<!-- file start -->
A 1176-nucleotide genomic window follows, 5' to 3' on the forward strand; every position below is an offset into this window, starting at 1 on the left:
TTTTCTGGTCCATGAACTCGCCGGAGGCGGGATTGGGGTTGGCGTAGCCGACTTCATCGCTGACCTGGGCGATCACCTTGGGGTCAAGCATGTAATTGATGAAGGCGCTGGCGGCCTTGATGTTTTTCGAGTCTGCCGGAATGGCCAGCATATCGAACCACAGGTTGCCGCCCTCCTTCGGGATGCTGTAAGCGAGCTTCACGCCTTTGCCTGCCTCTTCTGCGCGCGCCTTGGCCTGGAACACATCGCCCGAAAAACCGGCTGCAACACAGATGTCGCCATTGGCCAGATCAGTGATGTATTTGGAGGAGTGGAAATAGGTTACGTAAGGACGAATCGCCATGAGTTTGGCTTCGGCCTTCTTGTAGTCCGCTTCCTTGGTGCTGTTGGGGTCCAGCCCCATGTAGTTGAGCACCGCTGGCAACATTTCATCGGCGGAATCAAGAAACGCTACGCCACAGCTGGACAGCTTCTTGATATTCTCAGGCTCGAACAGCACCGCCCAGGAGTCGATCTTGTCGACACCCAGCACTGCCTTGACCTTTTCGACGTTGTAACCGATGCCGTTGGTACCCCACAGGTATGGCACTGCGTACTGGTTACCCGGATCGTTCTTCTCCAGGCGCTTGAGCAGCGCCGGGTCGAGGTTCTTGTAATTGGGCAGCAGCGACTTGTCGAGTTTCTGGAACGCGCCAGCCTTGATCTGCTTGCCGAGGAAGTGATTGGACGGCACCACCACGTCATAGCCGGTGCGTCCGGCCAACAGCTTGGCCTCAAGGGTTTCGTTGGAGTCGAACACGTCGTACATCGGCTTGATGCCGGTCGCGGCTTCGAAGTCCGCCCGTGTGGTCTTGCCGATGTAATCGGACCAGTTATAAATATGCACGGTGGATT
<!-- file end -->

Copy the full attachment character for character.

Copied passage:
A 1176-nucleotide genomic window follows, 5' to 3' on the forward strand; every position below is an offset into this window, starting at 1 on the left:
TTTTCTGGTCCATGAACTCGCCGGAGGCGGGATTGGGGTTGGCGTAGCCGACTTCATCGCTGACCTGGGCGATCACCTTGGGGTCAAGCATGTAATTGATGAAGGCGCTGGCGGCCTTGATGTTTTTCGAGTCTGCCGGAATGGCCAGCATATCGAACCACAGGTTGCCGCCCTCCTTCGGGATGCTGTAAGCGAGCTTCACGCCTTTGCCTGCCTCTTCTGCGCGCGCCTTGGCCTGGAACACATCGCCCGAAAAACCGGCTGCAACACAGATGTCGCCATTGGCCAGATCAGTGATGTATTTGGAGGAGTGGAAATAGGTTACGTAAGGACGAATCGCCATGAGTTTGGCTTCGGCCTTCTTGTAGTCCGCTTCCTTGGTGCTGTTGGGGTCCAGCCCCATGTAGTTGAGCACCGCTGGCAACATTTCATCGGCGGAATCAAGAAACGCTACGCCACAGCTGGACAGCTTCTTGATATTCTCAGGCTCGAACAGCACCGCCCAGGAGTCGATCTTGTCGACACCCAGCACTGCCTTGACCTTTTCGACGTTGTAACCGATGCCGTTGGTACCCCACAGGTATGGCACTGCGTACTGGTTACCCGGATCGTTCTTCTCCAGGCGCTTGAGCAGCGCCGGGTCGAGGTTCTTGTAATTGGGCAGCAGCGACTTGTCGAGTTTCTGGAACGCGCCAGCCTTGATCTGCTTGCCGAGGAAGTGATTGGACGGCACCACCACGTCATAGCCGGTGCGTCCGGCCAACAGCTTGGCCTCAAGGGTTTCGTTGGAGTCGAACACGTCGTACATCGGCTTGATGCCGGTCGCGGCTTCGAAGTCCGCCCGTGTGGTCTTGCCGATGTAATCGGACCAGTTATAAATATGCACGGTGGATT